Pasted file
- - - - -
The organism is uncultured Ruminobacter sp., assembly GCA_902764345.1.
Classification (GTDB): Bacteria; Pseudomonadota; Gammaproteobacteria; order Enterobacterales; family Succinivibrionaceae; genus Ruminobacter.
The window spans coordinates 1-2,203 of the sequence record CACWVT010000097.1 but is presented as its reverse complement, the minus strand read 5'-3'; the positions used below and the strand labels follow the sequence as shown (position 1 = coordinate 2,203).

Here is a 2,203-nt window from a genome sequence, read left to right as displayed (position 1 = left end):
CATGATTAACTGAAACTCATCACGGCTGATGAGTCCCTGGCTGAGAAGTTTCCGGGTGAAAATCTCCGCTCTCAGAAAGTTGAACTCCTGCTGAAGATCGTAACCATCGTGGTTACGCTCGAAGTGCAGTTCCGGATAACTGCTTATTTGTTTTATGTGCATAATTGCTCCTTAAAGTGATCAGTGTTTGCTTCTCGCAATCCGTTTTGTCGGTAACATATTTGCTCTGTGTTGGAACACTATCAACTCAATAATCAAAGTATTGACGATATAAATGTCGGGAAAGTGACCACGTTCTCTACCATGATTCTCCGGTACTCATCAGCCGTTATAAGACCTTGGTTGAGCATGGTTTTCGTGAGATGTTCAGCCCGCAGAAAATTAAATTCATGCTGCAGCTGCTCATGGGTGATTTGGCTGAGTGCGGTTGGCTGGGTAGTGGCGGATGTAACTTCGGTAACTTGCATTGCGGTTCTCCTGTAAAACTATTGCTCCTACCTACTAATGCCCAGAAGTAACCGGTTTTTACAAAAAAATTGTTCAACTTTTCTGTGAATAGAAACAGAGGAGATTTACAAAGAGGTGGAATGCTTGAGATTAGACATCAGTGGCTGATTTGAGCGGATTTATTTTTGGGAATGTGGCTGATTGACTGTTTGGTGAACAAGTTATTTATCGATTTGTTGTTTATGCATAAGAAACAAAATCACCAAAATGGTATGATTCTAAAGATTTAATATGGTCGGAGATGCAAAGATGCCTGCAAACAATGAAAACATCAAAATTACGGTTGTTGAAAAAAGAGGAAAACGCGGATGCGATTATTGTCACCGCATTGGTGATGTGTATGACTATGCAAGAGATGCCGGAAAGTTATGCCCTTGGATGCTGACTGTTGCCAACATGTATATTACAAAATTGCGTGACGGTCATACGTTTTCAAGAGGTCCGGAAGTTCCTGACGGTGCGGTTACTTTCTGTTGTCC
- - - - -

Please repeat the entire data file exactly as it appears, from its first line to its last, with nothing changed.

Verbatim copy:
The organism is uncultured Ruminobacter sp., assembly GCA_902764345.1.
Classification (GTDB): Bacteria; Pseudomonadota; Gammaproteobacteria; order Enterobacterales; family Succinivibrionaceae; genus Ruminobacter.
The window spans coordinates 1-2,203 of the sequence record CACWVT010000097.1 but is presented as its reverse complement, the minus strand read 5'-3'; the positions used below and the strand labels follow the sequence as shown (position 1 = coordinate 2,203).

Here is a 2,203-nt window from a genome sequence, read left to right as displayed (position 1 = left end):
CATGATTAACTGAAACTCATCACGGCTGATGAGTCCCTGGCTGAGAAGTTTCCGGGTGAAAATCTCCGCTCTCAGAAAGTTGAACTCCTGCTGAAGATCGTAACCATCGTGGTTACGCTCGAAGTGCAGTTCCGGATAACTGCTTATTTGTTTTATGTGCATAATTGCTCCTTAAAGTGATCAGTGTTTGCTTCTCGCAATCCGTTTTGTCGGTAACATATTTGCTCTGTGTTGGAACACTATCAACTCAATAATCAAAGTATTGACGATATAAATGTCGGGAAAGTGACCACGTTCTCTACCATGATTCTCCGGTACTCATCAGCCGTTATAAGACCTTGGTTGAGCATGGTTTTCGTGAGATGTTCAGCCCGCAGAAAATTAAATTCATGCTGCAGCTGCTCATGGGTGATTTGGCTGAGTGCGGTTGGCTGGGTAGTGGCGGATGTAACTTCGGTAACTTGCATTGCGGTTCTCCTGTAAAACTATTGCTCCTACCTACTAATGCCCAGAAGTAACCGGTTTTTACAAAAAAATTGTTCAACTTTTCTGTGAATAGAAACAGAGGAGATTTACAAAGAGGTGGAATGCTTGAGATTAGACATCAGTGGCTGATTTGAGCGGATTTATTTTTGGGAATGTGGCTGATTGACTGTTTGGTGAACAAGTTATTTATCGATTTGTTGTTTATGCATAAGAAACAAAATCACCAAAATGGTATGATTCTAAAGATTTAATATGGTCGGAGATGCAAAGATGCCTGCAAACAATGAAAACATCAAAATTACGGTTGTTGAAAAAAGAGGAAAACGCGGATGCGATTATTGTCACCGCATTGGTGATGTGTATGACTATGCAAGAGATGCCGGAAAGTTATGCCCTTGGATGCTGACTGTTGCCAACATGTATATTACAAAATTGCGTGACGGTCATACGTTTTCAAGAGGTCCGGAAGTTCCTGACGGTGCGGTTACTTTCTGTTGTCC